CongaDr+ Tony's Conga Adventures: Quartersawn VS Plainsawn Oak and its use in conga making

Thursday, August 14, 2008

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Quartersawn VS Plainsawn Oak and its use in conga making


'If you are buying your lumber kiln dried, then you will have less to worry about. But if you are buying green or air dried, then your main concern should be on stability. The quarter sawn boards will generally have less movement (shrinkage) when drying. The way the cells are aligned will cause the quarter sawn board to shrink a little bit in width and very little in thickness. Quarter sawn boards are also much less prone to warping.

Plain sawn boards have grain in multiple directions, this will cause un-even drying and in turn cause the board to warp (cup, twist, and bow). The shrinkage rate is also much more pronounced in plain sawn boards. Due to the grain's orientation in the board, the board will shrink considerably in thickness as well as width.'

Yes, this article is about problems of warping during the drying, or curing process, but the same principals apply to the wood once its dry. Its not just warping, but how it expands and contracts, from day to night, winter to summer.. those twilight gigs near the ocean from dry to wet, or times you play in the sun... As well as how it reacts to being dropped, banged or knocked, for you bar gigging cats (i said that like i wouldn't take the gig ;)

You never know what happens... i feel a bad story coming on...

Once upon a time, I played a gig with a few other acts. We were third in the line up, with the headliner after us. We had to get our gear off the stage quickly, and the only place to put the drums was at the top of some stairs (3 of them) in front of a sliding glass door with a curtain drawn behind it. It looked like an unused room, with the light off.

So.. long a bit shorter, im watching the last band from across the way, and to my left, i see the curtain swing open quickly. I knew i was in trouble, as the drums were kind of in the dark. ... It was like slow motion... me, moving like quick sand through people to make it to my drums.. as the glass door slid smoothly open.

..a smiling dancing drunk girl squirts out of the room and simply bowling pins my drums.. all three of them (LP classics, two ply), with two tumbling down the stairs in front of a gasping audience...

... i try to put it out of my mind.. but it happens. Seriously... it was a bit traumatic. I guess my life must be easy, if i let that bug me, but to see those tubs bouncing down the stairs! ... it pains me to think about it.

Henceforth, i appreciate the durability of a conga a bit more than in the past.

These LP Classics from the mid 80's were very marked up, but solid as a rock. They are some of the best gigging drums, for your average working musician. You can easily get them for 250 each or so, on the used market.

Also, stability is a big issue in climates that go from hot to cold, humid to dry over and over. Even the Matt Smith plainsawn oak conga had cracking issues. That's why he does not like to make them that way - its was a special order against his advise.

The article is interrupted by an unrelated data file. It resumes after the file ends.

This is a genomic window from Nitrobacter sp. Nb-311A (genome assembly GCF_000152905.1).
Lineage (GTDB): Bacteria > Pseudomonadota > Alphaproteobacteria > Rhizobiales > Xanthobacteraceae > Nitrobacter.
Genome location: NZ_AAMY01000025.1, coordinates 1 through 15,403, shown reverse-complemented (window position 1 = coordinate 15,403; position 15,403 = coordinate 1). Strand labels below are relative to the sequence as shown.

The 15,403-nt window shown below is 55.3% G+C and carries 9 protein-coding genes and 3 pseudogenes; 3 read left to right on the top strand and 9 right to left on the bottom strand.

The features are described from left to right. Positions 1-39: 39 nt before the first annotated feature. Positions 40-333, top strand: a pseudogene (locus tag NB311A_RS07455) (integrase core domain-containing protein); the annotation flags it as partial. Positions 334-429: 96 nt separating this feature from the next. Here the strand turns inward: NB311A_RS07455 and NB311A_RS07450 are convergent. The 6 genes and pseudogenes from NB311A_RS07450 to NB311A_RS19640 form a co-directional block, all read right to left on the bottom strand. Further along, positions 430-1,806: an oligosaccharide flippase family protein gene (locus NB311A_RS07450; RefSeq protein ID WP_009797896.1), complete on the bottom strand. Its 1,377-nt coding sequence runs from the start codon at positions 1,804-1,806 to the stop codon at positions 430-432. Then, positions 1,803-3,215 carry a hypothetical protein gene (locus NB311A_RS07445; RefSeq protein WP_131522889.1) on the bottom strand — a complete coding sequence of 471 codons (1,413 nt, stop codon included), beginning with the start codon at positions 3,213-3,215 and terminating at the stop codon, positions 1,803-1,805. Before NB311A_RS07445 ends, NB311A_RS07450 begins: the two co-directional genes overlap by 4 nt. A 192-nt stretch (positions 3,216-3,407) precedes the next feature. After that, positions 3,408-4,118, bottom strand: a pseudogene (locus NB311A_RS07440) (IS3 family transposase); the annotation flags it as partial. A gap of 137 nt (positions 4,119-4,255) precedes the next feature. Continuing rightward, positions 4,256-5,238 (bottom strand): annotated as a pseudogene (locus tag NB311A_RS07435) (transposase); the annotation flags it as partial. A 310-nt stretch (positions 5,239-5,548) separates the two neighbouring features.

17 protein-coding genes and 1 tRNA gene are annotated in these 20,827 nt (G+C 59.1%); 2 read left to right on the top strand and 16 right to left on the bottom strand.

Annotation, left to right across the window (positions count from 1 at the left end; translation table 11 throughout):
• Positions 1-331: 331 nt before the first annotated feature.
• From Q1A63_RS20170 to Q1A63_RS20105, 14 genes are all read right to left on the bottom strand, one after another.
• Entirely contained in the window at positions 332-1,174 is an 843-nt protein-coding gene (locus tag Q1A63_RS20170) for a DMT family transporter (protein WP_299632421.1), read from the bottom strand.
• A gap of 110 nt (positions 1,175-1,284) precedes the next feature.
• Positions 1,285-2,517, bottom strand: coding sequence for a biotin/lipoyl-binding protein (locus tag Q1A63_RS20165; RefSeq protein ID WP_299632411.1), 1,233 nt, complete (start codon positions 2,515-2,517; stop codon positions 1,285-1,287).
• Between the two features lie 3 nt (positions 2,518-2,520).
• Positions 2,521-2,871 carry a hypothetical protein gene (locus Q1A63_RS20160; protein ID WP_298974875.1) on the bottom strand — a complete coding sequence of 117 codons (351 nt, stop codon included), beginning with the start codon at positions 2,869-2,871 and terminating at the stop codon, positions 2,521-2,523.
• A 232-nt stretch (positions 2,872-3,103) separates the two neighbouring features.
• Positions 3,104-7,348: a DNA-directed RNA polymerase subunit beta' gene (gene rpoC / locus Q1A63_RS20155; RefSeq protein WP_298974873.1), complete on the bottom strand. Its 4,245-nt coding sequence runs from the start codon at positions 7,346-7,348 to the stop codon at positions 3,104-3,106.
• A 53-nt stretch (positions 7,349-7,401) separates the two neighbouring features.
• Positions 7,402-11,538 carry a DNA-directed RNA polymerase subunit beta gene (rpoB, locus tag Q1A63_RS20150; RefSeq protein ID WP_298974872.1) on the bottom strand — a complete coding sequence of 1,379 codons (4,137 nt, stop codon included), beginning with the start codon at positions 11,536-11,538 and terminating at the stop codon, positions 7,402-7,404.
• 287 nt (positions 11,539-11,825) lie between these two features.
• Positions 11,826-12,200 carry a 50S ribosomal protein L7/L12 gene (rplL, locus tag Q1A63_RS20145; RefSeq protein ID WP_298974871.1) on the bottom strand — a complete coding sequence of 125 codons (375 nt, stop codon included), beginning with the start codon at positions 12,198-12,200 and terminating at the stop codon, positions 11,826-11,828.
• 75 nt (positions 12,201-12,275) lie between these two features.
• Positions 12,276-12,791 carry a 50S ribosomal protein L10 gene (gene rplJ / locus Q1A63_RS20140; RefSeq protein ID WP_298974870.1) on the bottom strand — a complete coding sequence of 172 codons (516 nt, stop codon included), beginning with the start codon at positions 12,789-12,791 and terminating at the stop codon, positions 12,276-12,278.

This is one of the reasons an older Valje is so long lasting, given the relatively thin shell. These drums had very few cracks for how much they were used, and how old they are (30-40 years often, without significant cracking issues)

There was one issue, with his signature cross cuts on the inside of the belly..but man that is very thin there (a quarter inch, often) - you do see 'blow outs', or a horizontal crack on a stave from time to time at the belly. But the sound of that shape! man he pushed the wood to the edge of its structural will, to get that shape. Toms later work was not as fat bellied, for this reason, i believe.

But back to the issue...

The ideal stave is quartersawn and close continuous grain from head to toe, meaning you can follow the same age line from the top to the bottom of the stave. Matt believes, and i agree, that this continuous grain increases the sonic resonance of the shell, giving more projection, without as much ring.

There is an interesting thing to add... the warping of the wood is lessened and is more stable in quarter sawn oak, but the resonance is better, meaning the wood is more stable, and more flexible in its sonic characteristics, at the same time, if you follow me. These 'micro' movements of vibration that produce sound is not the kind of movement that would cause a well made conga to crack, usually. Wood that is not cured correctly, stress from the hardware, or warping of plainsawn staves, and dropping your conga off of a tall building will cause cracks. The Plainsawn Oak is more rigid, if not more stable, thus the ringing issues.

Virtually every crack i have seen, or fixed on a Valje has been on a stave that is not quartersawn, as some of his later LA models, or they were not continuous grain, as in this picture.

Ive seen some very very old, and very very used valjes used in dance class for over 20 years, among other duties. When i witnessed her, she was being beat with a fat stick, on the uncracked, tight continuous grained shell.. Man that Tom Flores was quite a craftsman. The more i know, the more i respect his work.


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